And of course in the end, young people will do what they will do.  It’s always been that way, even when I was a kid.  But I pray daily for the young people in my life that they will make good choices and resist temptations.  That they will grow up healthy and strong and the kind of people their parents are hoping they will be. And that they won’t run with screwdrivers.

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Politics as Usual

The ongoing, never ending Republican debates are making me sick.  It’s a real three ring circus with the candidates swooping into some town in the heartland to shake hands, proclaim that “aw shucks, I’m just one of the people” and pose for sound bites.  Rick Santorum appears at a shooting range, Mitt Romney goes “down home” and brags about eating grits and biscuits for breakfast.  Newt Gingrich is—Newt Gingrich.  The whole thing begins to look more and more like a Saturday Night Live sketch run amok.

Don’t get me wrong.  I would hate this just as much if they were Democrats.  In fact I did shudder whenever the last  Democratic race was televised.  It had all the petty, acrimonious debate we’re being treated to this spring and a lot fewer really interesting candidates. With less good hair.

But the fact remains that these folks, Republican or Democrat, are career politicians, running for office in a country which keeps either electing or appointing them to a place at the public trough.

It wasn’t always this way.  Since the founding of our Republic, most Americans have been skeptical of concentration of political power.  The founders created a system of checks and balances meant to discourage the accumulation of power and influence. Congressional service was viewed as a part time job held by citizen legislators who would serve and then return home to their farms and businesses.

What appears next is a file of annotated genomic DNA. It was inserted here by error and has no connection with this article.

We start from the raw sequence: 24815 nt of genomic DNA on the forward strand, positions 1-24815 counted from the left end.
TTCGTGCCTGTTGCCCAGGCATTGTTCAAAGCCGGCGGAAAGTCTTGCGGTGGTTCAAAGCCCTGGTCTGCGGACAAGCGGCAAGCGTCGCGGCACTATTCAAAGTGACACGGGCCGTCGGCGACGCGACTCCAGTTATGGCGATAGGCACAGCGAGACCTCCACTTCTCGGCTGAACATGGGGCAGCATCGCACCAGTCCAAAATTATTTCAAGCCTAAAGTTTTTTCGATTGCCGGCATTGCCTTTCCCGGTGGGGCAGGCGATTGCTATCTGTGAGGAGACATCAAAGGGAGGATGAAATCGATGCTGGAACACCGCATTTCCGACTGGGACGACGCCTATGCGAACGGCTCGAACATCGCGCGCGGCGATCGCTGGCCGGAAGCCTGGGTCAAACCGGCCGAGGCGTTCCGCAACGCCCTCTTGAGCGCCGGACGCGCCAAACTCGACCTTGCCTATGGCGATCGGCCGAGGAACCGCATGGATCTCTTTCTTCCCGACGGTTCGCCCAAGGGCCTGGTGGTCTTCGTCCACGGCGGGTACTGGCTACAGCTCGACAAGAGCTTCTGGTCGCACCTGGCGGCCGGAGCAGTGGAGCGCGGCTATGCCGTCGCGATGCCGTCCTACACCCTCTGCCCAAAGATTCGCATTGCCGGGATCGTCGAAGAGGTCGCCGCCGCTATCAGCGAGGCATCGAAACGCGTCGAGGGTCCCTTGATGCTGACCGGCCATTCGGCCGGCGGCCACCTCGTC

In his excellent book, 1861 The Civil War Awakening (Alfred A. Knopf, $28.95), Adam Goodheart writes “. . . These were the sorts of valuables that the capital city’s transient denizens often left behind, as the ever revolving wheel of congressional elections and presidential administrations, the waxing and waning  of political parties, regularly returned large numbers of inhabitants to the far flung provinces from which they had so recently arrived.”

Turnover back then was probably helped by the fact that legislators were paid $6 a day, while they were in session. If the member needed an assistant, he was paid out of the member’s pocket. In 1815 members began receiving an annual salary of $1,500 a year.  Today the salary is $174,000 for members of congress.  (The salary has been frozen for 2010 and 2011. Boo Hoo.)

Texas is one of 13 states that have no term limits for governor.  Our current governor, Rick Perry, is the longest serving governor in the state’s history. Perry was elected lieutenant governor in 1998, took over the governorship when George  W. Bush was elected President in 2000, and won terms of his own in the 2002, 2006 and 2010 races.  Early viewers of the Republican debates can judge for themselves how well his long experience in office inspired and educated Perry.

Unless the American people decide to demand term limits, it will remain pretty much politics as usual.  The incumbents will be re-elected and gridlock will cripple the country.  The U.S. Supreme Court ruled in 1995 that a constitutional amendment will be needed to impose limits.